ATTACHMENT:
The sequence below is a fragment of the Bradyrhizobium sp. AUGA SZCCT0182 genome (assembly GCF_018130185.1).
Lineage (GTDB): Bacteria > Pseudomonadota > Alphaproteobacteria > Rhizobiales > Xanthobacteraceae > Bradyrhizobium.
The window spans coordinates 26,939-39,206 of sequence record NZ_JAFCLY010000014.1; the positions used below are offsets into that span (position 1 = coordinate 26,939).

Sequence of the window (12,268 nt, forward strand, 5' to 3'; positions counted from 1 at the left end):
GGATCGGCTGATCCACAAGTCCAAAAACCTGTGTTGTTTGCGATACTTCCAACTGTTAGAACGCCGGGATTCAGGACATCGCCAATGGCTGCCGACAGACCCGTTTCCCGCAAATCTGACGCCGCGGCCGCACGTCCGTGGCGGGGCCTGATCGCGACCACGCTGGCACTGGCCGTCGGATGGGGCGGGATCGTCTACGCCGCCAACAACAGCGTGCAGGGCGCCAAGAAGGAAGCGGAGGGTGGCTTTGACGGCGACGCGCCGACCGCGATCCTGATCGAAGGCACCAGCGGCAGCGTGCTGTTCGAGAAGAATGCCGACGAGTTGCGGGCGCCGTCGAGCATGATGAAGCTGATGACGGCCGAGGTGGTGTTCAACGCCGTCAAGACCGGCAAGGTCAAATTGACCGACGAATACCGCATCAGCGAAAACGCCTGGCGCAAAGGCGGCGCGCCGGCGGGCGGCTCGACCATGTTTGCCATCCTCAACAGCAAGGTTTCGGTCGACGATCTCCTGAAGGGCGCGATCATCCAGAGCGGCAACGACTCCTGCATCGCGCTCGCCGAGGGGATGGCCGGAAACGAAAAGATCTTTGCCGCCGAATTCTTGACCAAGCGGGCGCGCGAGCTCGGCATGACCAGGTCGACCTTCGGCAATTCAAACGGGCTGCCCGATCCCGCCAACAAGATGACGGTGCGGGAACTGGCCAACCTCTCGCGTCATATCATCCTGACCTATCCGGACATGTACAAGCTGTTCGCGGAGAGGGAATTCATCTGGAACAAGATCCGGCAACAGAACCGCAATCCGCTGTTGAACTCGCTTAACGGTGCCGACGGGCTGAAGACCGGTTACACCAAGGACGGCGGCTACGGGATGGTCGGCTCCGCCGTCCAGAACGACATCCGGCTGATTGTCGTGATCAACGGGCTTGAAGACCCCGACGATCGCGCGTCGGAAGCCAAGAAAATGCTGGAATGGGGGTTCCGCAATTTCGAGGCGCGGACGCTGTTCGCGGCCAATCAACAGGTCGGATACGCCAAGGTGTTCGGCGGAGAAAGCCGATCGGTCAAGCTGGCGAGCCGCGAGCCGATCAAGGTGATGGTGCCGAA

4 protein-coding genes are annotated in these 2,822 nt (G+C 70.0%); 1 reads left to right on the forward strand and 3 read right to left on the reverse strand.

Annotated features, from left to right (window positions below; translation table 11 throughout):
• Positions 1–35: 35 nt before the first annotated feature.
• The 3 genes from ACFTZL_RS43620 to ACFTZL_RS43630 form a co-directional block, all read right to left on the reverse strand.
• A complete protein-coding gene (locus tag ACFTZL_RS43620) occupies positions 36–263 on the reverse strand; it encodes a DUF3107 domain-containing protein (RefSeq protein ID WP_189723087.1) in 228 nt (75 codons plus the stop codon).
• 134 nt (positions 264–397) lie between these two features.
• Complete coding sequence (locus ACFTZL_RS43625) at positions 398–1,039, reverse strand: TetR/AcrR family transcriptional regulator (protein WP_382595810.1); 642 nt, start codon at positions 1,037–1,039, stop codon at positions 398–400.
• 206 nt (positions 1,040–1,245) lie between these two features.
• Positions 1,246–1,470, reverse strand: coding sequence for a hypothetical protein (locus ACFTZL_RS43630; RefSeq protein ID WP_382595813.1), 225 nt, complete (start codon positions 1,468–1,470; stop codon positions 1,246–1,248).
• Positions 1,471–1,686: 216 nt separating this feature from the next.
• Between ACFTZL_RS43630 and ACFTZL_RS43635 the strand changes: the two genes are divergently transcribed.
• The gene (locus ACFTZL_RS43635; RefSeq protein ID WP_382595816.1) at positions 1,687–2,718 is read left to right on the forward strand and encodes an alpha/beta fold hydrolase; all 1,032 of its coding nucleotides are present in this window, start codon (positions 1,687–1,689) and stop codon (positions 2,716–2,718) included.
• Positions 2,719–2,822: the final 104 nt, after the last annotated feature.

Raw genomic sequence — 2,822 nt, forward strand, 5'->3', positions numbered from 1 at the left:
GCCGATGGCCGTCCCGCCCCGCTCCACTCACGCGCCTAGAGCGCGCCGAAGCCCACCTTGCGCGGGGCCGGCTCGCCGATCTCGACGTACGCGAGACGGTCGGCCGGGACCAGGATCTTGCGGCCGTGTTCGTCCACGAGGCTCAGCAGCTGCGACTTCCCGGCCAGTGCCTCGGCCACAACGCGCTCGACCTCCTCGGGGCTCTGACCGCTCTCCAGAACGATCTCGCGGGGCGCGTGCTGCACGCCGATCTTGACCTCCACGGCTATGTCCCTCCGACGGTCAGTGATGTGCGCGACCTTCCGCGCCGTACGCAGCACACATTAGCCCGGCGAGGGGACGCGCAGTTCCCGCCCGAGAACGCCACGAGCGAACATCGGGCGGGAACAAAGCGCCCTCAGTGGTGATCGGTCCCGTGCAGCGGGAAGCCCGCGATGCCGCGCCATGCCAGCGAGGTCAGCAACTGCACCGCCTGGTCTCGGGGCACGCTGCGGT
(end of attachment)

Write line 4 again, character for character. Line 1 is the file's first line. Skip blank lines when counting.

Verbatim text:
Sequence of the window (12,268 nt, forward strand, 5' to 3'; positions counted from 1 at the left end):